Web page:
Fernando Ravsberg  

The number of emigrants that visit Cuba has not stopped growing since the Obama lifted the restrictions. Photo: Raquel Perez

HAVANA TIMES, Dec 19 — The flow of emigrants who traveled to Cuba in 2011 exceeded 400,000 people. The number of visits soared after President Obama lifted the restrictions imposed by his predecessor.

Cuba-American members of congress tried to hamper these visits through a law that would limit travel to the island and restrict the amounts of remittances that emigrants could send to their families, but the proposal failed to make it through the federal legislature.

The reforms taking place in Cuba are opening up new doors for immigrants who — through their families — can buy a house or a car, or invest in a business. Some are even considering the possibility of returning one day.

The immigration law to be adopted in early 2012 may further increase the number of travelers since it will be more flexible with regard to emigrants by facilitating their visits and even allowing for repatriation for the permanent return.

US laws against family visits

Trips back to the island by Cuban-Americans bring into question the concept of “exiles fleeing communism.” In fact, the Cuban Adjustment Act provides legal status to Cuban refugees because they supposedly cannot return to Cuba.

Thousands of Cubans want to return, announcements have been placed in the immigration offices explaining the documents necessary for repatriation. Photo: Raquel Perez

Rep. David Rivera proposed to punish “those who make use of the law designed to protect them from persecution and then travel back to the persecuting country.” Recently his colleague Rep. Mario Diaz-Balart tried unsuccessfully to slip in a bill in a government-spending package, one that had new restrictions to limit visits by Cuban-Americans to Cuba.

The failed bill was also seeking to reduce the amount of remittances that immigrants could send to their families, another restriction that was eliminated by President Obama, who went so far as to expand the operating license of Western Union, the company that processes the largest amount of remittances.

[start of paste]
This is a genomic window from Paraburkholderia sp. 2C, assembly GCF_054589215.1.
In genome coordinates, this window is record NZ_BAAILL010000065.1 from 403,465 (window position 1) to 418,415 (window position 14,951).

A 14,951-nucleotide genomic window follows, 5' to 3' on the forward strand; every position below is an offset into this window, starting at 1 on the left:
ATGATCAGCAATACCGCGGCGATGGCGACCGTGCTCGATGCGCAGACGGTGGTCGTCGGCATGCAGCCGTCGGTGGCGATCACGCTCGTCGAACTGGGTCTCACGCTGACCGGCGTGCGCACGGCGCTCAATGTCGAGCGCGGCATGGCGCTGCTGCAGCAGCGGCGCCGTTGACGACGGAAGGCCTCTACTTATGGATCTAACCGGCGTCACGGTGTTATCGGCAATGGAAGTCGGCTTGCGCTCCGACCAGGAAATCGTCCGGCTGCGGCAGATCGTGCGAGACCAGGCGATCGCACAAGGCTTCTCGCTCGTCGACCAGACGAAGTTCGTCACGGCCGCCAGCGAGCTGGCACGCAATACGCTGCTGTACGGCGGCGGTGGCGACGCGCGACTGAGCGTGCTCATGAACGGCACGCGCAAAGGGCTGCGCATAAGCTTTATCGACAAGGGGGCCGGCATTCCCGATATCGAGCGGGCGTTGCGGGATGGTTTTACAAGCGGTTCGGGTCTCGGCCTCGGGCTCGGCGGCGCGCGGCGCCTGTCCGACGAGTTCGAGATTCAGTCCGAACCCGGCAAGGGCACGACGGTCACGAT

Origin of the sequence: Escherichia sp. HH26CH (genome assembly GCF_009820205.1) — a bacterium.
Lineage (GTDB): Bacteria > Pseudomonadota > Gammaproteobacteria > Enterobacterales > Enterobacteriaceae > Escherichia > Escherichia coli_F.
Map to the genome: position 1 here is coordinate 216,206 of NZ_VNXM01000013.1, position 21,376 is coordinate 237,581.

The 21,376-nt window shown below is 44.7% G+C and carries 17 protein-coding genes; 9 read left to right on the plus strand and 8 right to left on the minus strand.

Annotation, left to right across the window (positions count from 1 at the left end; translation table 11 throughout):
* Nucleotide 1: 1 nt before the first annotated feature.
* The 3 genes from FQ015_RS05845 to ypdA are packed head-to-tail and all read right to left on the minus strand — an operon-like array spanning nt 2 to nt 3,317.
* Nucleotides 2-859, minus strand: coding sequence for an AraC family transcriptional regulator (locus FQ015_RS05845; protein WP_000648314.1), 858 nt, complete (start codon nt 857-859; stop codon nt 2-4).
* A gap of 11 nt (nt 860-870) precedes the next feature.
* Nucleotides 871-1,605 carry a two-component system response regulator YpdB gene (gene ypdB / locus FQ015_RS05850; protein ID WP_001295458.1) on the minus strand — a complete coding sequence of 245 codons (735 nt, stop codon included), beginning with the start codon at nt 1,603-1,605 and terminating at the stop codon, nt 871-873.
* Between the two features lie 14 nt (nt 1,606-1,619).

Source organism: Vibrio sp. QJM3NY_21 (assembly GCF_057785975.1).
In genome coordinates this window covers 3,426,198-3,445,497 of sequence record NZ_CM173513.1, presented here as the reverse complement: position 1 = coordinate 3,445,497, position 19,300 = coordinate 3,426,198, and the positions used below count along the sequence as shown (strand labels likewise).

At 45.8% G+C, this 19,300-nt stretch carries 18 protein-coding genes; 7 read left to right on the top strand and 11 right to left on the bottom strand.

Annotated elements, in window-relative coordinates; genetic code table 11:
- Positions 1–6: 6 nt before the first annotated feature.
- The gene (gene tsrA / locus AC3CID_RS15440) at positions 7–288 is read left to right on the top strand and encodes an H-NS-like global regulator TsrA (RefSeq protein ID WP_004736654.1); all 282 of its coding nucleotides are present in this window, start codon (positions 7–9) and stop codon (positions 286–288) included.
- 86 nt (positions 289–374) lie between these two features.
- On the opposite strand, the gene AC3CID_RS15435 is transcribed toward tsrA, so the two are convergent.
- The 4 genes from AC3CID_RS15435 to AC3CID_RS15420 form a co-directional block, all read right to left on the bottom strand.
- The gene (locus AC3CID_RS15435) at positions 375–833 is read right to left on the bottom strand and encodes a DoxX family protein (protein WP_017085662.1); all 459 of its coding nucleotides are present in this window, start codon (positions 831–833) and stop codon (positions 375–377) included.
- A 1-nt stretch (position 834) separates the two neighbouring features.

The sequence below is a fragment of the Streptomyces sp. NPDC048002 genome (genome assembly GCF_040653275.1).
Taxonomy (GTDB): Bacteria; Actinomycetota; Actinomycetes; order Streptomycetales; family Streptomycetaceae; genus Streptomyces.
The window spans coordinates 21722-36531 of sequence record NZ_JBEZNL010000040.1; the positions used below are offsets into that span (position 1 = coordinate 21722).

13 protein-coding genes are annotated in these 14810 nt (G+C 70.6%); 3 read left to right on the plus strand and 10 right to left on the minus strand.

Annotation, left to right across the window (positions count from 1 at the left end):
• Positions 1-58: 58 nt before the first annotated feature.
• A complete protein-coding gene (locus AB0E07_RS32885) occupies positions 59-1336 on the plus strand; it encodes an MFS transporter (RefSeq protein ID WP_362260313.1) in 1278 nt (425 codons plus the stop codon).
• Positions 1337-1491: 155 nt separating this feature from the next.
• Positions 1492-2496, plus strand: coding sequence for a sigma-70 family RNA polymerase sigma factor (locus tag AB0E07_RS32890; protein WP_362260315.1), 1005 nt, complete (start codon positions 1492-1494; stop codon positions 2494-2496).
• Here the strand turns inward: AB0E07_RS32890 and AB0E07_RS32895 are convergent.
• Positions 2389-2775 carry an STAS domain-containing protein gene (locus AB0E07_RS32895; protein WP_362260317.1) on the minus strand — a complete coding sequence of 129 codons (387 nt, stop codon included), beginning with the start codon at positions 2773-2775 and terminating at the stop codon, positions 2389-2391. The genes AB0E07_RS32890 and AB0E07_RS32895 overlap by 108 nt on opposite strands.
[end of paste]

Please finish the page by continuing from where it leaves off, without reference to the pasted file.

Diaz-Balart’s bill intended to return things to the days of President George W. Bush, when emigrants could only travel to the island once every three years and when the maximum amount of annual remittances was $1,200 (USD), which could only be sent to a narrow circle of direct family members.

New opportunities

The authorization of self-employment in Cuba allowed some migrants to return and set up shops with their families. Photo: Raquel Perez

The truth is that the reforms underway are offering opportunities to emigrants. Thanks to the elimination of restrictions on the sale of building materials, July and her husband have been able — from Spain — to build an independent apartment in her sister’s house in the city of Bayamo.

Helena, an emigrant who lives in California, has already arranged to purchase a house and a car in the name of friends. Her aim is to “save up a little money in the US and return to live in Cuba.

Other emigrants are investing in businesses with the hope that their relatives on the island will be able to support themselves and even provide a return on the initial investment. Some like Lenin Abreu have not only invested in the opening of businesses but have also left the US to return to work in Cuba.

Emigrants are also vacationing with their friends in Cuban hotels, a geographically and emotionally close destination. By their number, they make up the third largest group of guests after Canadians and Cubans living on the island.

Miami politicians are attempting to contain the expectations that the new reforms are stirring up among emigrants, hopes that would result in an increase in travel in addition to more monetary remittances that — in addition to providing traditional family support — now have an investment component.

Immigration law changes

Following the authorization of sales of cars and homes, the expectations of most Cubans are now focused on the new immigration law, which is expected to be much more flexible than the current one, both for Cuban residents on the island and for emigrants.

Miami politicians seek to limit the sending of remittances to Cuba. Photo: Raquel Perez

Apparently, it will lengthen the time one can spend abroad with permission of return, which is currently 11 months. It is also expected to establish the right of an emigrant to repatriate a single time, meaning they would again be allowed to reside in Cuba.

The changes will allow citizens to live abroad without losing their properties on the island, including their house or their car. Even if they end up overstaying the time limit, they will have the option of leaving their house in the name of a family member.

Unofficially, its reported that tens of thousands of Cubans are involved in the repatriation process through their respective consulates. Meanwhile, in the immigration offices here in Cuba, BBC Mundo found permanent lines of Cuban immigrants applying for residency back on the island.

 

 

 


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